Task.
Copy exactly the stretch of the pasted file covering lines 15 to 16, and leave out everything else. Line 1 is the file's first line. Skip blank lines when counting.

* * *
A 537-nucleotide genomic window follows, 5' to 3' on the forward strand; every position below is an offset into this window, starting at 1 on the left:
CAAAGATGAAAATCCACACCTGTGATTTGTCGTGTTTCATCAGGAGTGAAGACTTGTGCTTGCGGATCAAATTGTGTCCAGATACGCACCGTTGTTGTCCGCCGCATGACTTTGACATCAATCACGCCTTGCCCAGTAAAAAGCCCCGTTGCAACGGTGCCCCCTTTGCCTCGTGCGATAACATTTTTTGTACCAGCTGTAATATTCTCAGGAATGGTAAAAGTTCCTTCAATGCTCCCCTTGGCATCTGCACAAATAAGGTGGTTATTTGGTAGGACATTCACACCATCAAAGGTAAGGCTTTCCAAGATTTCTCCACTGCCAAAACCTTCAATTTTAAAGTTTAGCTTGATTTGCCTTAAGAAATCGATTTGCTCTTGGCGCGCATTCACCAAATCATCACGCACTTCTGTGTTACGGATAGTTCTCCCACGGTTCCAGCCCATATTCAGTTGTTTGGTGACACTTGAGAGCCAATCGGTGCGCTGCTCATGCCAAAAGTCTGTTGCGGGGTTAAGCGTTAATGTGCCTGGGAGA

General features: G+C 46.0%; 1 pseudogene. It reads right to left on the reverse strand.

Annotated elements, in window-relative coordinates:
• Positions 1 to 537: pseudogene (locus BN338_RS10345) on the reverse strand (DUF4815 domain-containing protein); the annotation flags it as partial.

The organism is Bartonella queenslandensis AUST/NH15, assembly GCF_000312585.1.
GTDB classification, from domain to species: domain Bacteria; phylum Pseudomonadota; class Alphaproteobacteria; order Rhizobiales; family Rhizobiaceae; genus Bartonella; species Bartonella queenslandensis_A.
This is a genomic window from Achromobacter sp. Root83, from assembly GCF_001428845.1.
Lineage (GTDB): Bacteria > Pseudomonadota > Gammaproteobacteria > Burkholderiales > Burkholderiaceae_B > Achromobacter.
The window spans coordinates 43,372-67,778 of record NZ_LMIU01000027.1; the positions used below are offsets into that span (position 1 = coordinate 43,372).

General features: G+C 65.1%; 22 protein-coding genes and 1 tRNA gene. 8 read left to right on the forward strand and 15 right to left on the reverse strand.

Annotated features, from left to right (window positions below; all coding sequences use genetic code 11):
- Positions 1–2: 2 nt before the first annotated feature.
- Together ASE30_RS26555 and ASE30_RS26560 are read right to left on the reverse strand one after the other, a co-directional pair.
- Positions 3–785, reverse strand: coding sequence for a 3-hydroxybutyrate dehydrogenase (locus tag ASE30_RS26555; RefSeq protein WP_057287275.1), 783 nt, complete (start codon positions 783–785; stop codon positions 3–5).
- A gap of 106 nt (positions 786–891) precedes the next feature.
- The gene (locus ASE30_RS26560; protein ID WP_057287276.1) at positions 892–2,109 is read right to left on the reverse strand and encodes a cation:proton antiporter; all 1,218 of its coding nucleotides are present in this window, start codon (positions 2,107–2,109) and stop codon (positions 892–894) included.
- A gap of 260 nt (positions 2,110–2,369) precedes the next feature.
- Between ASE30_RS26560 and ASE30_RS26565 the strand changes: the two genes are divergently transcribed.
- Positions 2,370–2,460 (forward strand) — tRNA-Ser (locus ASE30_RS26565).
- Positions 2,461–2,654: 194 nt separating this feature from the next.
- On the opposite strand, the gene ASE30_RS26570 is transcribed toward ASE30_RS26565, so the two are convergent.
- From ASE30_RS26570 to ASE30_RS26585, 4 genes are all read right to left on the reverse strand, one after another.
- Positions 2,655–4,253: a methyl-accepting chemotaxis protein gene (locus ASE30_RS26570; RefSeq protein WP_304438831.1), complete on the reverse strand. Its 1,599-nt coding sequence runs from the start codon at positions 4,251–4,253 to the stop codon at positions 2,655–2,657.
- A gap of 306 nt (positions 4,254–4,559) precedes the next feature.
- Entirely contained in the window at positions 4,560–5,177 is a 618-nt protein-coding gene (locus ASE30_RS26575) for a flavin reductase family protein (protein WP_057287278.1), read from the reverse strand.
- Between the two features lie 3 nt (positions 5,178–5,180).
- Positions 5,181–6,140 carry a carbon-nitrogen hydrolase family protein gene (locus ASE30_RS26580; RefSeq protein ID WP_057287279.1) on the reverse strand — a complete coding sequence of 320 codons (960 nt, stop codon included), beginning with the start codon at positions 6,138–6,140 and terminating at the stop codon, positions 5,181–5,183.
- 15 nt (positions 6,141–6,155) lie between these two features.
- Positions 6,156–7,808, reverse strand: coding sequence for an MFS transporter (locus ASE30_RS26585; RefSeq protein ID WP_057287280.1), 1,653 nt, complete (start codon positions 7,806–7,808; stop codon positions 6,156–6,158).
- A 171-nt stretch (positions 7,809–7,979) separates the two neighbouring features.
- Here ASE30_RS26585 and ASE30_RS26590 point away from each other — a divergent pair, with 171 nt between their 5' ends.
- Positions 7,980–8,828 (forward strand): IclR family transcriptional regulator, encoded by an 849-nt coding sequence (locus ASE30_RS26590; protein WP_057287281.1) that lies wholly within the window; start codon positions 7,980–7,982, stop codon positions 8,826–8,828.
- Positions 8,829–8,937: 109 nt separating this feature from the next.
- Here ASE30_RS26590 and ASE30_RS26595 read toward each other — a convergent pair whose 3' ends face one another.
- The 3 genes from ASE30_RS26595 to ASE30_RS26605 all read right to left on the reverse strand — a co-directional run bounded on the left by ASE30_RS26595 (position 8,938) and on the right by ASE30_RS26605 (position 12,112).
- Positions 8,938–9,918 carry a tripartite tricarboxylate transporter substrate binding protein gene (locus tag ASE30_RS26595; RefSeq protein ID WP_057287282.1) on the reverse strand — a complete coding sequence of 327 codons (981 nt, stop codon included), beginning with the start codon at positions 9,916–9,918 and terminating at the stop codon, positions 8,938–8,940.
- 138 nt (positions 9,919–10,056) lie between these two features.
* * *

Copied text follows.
- Positions 3–785, reverse strand: coding sequence for a 3-hydroxybutyrate dehydrogenase (locus tag ASE30_RS26555; RefSeq protein WP_057287275.1), 783 nt, complete (start codon positions 783–785; stop codon positions 3–5).
- A gap of 106 nt (positions 786–891) precedes the next feature.